There are plenty of outdoor adventures available in our area, including hiking on scenic trails and enjoying water activities on our rivers. These activities can be lots of fun, but they can also present the potential for serious injuries and even death. Most important when heading out is being aware of where you are going and what risks and hazards may present themselves, and what precautions and safety equipment are necessary. Mainly stating; do not get in over your head!
Two weeks ago, a 31-year-old from New York City fell 40 feet to her death at Glen Onoko Falls in Carbon County. Yesterday, a 71-year-old male hiker from Harleysville had to be rescued there after slipping and being injured. And now earlier today, a woman was rescued after falling and breaking her leg.
Glen Onoko Falls is located in the Lehigh Gorge just north of Jim Thorpe. It is a set of three large waterfalls with the highest being near 75 feet. The falls are tucked beneath a canopy of trees in a deep chasm carved by the Glen Onoko Creek as it tumbles 900 feet to the Lehigh River. The site draws thousands of tourists each year.
No official record is kept, but accounts by authorities and newspapers indicate there have been at least 11 hiker deaths and dozens of serious injuries in the Lehigh Gorge since the late 1970’s. Most of those have occurred at Glen Onoko Falls.
Glen Onoko's rough, boulder-and-gravel strewn trails are not maintained and hiking is at your own risk. Sections of the trail are steep and treacherous. Hikers have been seriously injured and killed as a result of accidental falls from the trail and gorge overlooks. Everyone who hikes there should wear proper hiking shoes; not sneakers, sandals or flip-flops as some do and it also not advisable to take small children there.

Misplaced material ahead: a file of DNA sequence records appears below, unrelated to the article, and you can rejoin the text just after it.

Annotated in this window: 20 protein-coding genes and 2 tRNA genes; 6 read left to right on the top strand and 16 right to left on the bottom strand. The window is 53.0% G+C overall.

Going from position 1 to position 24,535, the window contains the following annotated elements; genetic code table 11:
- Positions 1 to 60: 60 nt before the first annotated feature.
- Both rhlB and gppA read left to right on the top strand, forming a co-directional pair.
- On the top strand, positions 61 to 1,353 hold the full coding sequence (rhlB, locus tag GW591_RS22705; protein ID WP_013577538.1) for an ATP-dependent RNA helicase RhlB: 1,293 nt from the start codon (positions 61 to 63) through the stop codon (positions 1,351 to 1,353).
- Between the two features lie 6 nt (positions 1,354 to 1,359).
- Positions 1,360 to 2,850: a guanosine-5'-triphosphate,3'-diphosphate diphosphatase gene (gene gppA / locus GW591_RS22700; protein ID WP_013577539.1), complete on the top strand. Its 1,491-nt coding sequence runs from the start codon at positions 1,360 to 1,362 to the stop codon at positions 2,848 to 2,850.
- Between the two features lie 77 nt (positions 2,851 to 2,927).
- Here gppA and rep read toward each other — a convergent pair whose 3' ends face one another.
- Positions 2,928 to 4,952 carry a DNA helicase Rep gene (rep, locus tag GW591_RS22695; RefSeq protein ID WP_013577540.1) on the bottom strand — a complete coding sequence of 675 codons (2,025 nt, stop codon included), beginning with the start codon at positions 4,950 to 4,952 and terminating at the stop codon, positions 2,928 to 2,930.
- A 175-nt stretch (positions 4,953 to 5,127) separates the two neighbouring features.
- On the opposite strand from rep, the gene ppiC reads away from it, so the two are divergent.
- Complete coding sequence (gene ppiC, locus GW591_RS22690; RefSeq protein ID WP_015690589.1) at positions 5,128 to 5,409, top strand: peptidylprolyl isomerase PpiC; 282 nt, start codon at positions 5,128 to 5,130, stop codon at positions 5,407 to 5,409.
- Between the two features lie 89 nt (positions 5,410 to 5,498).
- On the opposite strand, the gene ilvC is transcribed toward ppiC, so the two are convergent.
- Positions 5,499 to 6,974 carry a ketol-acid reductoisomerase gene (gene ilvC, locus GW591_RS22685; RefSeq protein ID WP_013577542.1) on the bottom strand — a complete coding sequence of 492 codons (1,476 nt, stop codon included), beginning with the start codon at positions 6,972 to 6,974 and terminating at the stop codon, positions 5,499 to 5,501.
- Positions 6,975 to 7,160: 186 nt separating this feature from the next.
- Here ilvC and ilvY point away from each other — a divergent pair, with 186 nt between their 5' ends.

Officials say common threads in the deaths over the years are inexperience, lack of preparation and carelessness.
Paddling and tubing opportunities abound in the Lehigh and Delaware Rivers. With heavy and frequent rains occurring during June and July the rivers had become more treacherous than normal for recreational boaters and anglers.
Since Memorial Day five people have drowned in the Delaware River and one in the Lehigh River. Many more have been rescued from fast and muddy water. They were all involved in tubing, paddling, swimming or fishing activities and none were wearing a PFD.
People should understand their surroundings. If the rivers are cloudy and muddy, the current may be stronger. Plus, river visitors must always be aware of the weather.
Anytime there’s news about flooding or heavy rain, it’s just a bad time to go into any river. There’s a lot more current, and rocks that are often visible won’t be even if the river rises only a foot. It’s particularly not a good idea to go for a swim.
It’s never acceptable to leave children unsupervised. Children should wear U.S Coast Guard-approved life vests. Only approved vests can stabilize a child’s body position in a current. Other types of flotation devices only “give children a false sense of confidence of swimming.
Some outfitters along the Delaware require their tubing customers to wear approved life vests, others don’t. Water levels also may affect an outfitters decision as to even allow patrons on the river.
Anyone caught in a current should stay calm, do not swim against the current and do not stand up in the current. Individuals should float on their backs with their feet facing downstream, so they can guide past rocks with their feet and avoid getting their lower body trapped in submerged rocks.
If someone falls into the water, others in a boat or raft or tubes should check for the missing person. People on shore should contact the nearest lifeguard or authority and call 9-1-1.
If the person is spotted, throw or reach towards the person in danger with an object, even if it’s just a floating cooler, for them to hold onto.
Only attempt a personal rescue when there is no authoritative or professionally-trained individual on hand. Only then should a person assess the river’s current. If it is calm, put on a life vest and wade towards the victim with a reachable object. If the current is dangerously strong, find a safe area and reach towards the person with any object.